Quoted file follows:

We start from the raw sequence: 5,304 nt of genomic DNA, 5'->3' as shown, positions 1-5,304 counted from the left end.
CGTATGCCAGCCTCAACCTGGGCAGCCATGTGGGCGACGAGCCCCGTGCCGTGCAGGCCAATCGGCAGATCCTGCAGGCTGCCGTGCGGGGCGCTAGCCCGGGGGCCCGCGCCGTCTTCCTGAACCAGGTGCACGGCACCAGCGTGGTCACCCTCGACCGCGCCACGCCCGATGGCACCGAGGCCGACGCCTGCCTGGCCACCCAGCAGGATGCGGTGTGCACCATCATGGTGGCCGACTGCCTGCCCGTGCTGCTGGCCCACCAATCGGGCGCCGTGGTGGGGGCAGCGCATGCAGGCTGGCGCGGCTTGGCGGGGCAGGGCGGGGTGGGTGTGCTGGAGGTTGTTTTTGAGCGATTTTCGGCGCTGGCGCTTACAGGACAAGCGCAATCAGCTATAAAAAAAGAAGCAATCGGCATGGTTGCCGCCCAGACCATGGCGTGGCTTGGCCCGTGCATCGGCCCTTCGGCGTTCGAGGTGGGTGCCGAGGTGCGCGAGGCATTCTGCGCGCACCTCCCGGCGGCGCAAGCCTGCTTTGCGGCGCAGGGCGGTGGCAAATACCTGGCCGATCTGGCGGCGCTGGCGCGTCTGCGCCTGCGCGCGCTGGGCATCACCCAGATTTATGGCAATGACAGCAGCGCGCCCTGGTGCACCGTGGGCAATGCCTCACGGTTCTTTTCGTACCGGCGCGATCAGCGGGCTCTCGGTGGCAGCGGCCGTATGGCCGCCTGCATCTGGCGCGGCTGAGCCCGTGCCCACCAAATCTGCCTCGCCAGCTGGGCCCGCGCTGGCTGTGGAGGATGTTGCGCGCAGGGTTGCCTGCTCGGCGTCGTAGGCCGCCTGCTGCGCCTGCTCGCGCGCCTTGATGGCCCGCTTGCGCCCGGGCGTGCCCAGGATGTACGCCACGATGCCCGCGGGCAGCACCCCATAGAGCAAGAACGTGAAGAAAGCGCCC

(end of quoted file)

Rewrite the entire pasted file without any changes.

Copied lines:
We start from the raw sequence: 5,304 nt of genomic DNA, 5'->3' as shown, positions 1-5,304 counted from the left end.
CGTATGCCAGCCTCAACCTGGGCAGCCATGTGGGCGACGAGCCCCGTGCCGTGCAGGCCAATCGGCAGATCCTGCAGGCTGCCGTGCGGGGCGCTAGCCCGGGGGCCCGCGCCGTCTTCCTGAACCAGGTGCACGGCACCAGCGTGGTCACCCTCGACCGCGCCACGCCCGATGGCACCGAGGCCGACGCCTGCCTGGCCACCCAGCAGGATGCGGTGTGCACCATCATGGTGGCCGACTGCCTGCCCGTGCTGCTGGCCCACCAATCGGGCGCCGTGGTGGGGGCAGCGCATGCAGGCTGGCGCGGCTTGGCGGGGCAGGGCGGGGTGGGTGTGCTGGAGGTTGTTTTTGAGCGATTTTCGGCGCTGGCGCTTACAGGACAAGCGCAATCAGCTATAAAAAAAGAAGCAATCGGCATGGTTGCCGCCCAGACCATGGCGTGGCTTGGCCCGTGCATCGGCCCTTCGGCGTTCGAGGTGGGTGCCGAGGTGCGCGAGGCATTCTGCGCGCACCTCCCGGCGGCGCAAGCCTGCTTTGCGGCGCAGGGCGGTGGCAAATACCTGGCCGATCTGGCGGCGCTGGCGCGTCTGCGCCTGCGCGCGCTGGGCATCACCCAGATTTATGGCAATGACAGCAGCGCGCCCTGGTGCACCGTGGGCAATGCCTCACGGTTCTTTTCGTACCGGCGCGATCAGCGGGCTCTCGGTGGCAGCGGCCGTATGGCCGCCTGCATCTGGCGCGGCTGAGCCCGTGCCCACCAAATCTGCCTCGCCAGCTGGGCCCGCGCTGGCTGTGGAGGATGTTGCGCGCAGGGTTGCCTGCTCGGCGTCGTAGGCCGCCTGCTGCGCCTGCTCGCGCGCCTTGATGGCCCGCTTGCGCCCGGGCGTGCCCAGGATGTACGCCACGATGCCCGCGGGCAGCACCCCATAGAGCAAGAACGTGAAGAAAGCGCCC